I will discuss three methods of doing this. These are NOT NECESSARILY THE ONLY OR BEST WAYS TO DO THIS! You must experiment and decide which is the best for your particular type of program.
- Step 1: Create two virtual pages, Vaddr and Vaddr2.
- Step 2: Draw the background to Vaddr2.
- Step 3: Flip Vaddr2 to Vaddr.
- Step 4: Draw all the foreground objects onto Vaddr.
- Step 5: Flip Vaddr to VGA.
- Step 6: Repeat from 3 continuously.
In ASCII, it looks like follows …
The advantages of this approach is that it is straightforward, continual reading of the background is not needed, there is no flicker and it is simple to implement. The disadvantages are that two 64000 byte virtual screens are needed, and the procedure is not very fast because of the slow speed of flipping.
- Step 1: Draw background to VGA.
- Step 2: Grab portion of background that icon will be placed on.
- Step 3: Place icon.
- Step 4: Replace portion of background from Step 2 over icon.
- Step 5: Repeat from step 2 continuously.
In terms of ASCII…
The advantages of this method is that very little extra memory is needed. The disadvantages are that writing to VGA is slower than writing to memory, and there may be large amounts of flicker.
- Step 1: Set up one virtual screen, VADDR.
- Step 2: Draw background to VADDR.
- Step 3: Flip VADDR to VGA.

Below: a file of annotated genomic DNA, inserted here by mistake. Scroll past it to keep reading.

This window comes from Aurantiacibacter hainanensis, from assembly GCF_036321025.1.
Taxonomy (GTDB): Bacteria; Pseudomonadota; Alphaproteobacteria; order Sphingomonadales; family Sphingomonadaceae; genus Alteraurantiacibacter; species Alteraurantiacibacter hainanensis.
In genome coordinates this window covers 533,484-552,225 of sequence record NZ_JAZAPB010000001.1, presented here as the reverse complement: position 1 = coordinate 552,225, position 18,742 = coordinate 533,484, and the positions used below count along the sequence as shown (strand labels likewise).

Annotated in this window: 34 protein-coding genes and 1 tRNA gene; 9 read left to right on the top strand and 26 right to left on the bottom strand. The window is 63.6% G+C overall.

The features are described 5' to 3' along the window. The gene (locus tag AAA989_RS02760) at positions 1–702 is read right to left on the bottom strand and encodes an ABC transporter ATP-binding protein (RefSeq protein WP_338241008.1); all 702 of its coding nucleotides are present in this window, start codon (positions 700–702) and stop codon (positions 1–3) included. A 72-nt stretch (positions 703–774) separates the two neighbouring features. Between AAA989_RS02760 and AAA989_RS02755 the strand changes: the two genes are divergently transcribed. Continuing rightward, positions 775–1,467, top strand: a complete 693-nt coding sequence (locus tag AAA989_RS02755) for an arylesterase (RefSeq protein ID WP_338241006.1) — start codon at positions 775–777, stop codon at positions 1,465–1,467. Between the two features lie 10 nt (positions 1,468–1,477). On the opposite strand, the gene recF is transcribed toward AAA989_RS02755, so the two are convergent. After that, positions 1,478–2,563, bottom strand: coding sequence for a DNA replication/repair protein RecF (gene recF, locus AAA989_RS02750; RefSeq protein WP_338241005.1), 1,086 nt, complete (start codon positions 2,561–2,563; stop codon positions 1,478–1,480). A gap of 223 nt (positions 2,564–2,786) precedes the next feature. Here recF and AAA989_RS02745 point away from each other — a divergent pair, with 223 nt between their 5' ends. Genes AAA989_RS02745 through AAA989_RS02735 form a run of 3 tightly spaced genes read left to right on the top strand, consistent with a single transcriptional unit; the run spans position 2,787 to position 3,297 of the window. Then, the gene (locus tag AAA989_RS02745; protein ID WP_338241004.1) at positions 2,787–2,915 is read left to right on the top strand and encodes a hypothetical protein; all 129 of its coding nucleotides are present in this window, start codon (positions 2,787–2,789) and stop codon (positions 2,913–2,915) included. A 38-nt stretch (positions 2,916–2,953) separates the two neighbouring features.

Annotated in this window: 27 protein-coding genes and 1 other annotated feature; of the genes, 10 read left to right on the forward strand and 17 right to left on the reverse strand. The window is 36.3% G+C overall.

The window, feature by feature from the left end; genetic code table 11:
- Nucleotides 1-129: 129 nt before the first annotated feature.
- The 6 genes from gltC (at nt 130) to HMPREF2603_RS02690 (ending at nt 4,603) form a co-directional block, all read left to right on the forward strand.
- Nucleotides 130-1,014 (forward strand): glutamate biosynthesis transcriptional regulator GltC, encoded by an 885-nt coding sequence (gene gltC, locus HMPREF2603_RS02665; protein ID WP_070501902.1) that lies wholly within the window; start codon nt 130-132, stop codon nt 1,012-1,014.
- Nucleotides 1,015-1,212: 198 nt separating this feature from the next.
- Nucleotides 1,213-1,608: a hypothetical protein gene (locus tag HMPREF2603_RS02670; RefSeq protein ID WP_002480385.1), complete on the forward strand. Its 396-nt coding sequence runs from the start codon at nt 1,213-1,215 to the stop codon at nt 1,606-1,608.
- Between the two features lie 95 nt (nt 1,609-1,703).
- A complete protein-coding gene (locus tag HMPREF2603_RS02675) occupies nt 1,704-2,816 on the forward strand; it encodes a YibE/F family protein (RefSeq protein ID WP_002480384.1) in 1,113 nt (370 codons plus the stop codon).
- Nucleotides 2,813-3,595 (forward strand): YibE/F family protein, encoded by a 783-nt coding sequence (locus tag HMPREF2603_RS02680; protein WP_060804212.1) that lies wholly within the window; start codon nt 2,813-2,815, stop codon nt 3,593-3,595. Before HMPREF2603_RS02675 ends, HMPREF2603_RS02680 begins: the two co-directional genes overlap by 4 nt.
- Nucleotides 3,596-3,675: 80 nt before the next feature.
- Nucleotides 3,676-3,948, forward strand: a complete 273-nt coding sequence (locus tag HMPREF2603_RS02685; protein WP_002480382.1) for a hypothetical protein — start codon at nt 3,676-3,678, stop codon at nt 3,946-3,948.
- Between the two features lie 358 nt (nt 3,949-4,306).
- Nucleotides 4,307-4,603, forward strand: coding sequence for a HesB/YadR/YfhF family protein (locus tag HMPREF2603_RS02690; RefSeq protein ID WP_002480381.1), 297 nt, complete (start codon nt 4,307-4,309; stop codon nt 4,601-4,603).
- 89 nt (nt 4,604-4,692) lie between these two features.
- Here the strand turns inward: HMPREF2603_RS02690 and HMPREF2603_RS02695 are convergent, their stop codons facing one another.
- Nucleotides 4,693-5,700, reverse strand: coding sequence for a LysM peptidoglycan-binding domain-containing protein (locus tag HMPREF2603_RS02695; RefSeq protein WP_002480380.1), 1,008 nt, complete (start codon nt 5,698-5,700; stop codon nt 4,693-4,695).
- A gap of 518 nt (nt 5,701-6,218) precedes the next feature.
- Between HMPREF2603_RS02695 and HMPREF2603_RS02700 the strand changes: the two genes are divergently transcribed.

- Step 4: Draw icon to VGA.
- Step 5: Transfer background portion from VADDR to VGA.
- Step 6: Repeat from step 4 continuously.
The advantages are that writing from the virtual screen is quicker then from VGA, and there is less flicker then in Method 2. Disadvantages are that you are using a 64000 byte virtual screen, and flickering occurs with large numbers of objects.
In the attached sample program, a mixture of Method 3 and Method 1 is used. It is faster than Method 1, and has no flicker, unlike Method 3. What I do is I use VADDR2 for background, but only restore the background that has been changed to VADDR, before flipping to VGA.
In the sample program, you will see that I restore the entire background of each of the icons, and then place all the icons. This is because if I replace the background then place the icon on each object individually, if two objects are overlapping, one is partially overwritten.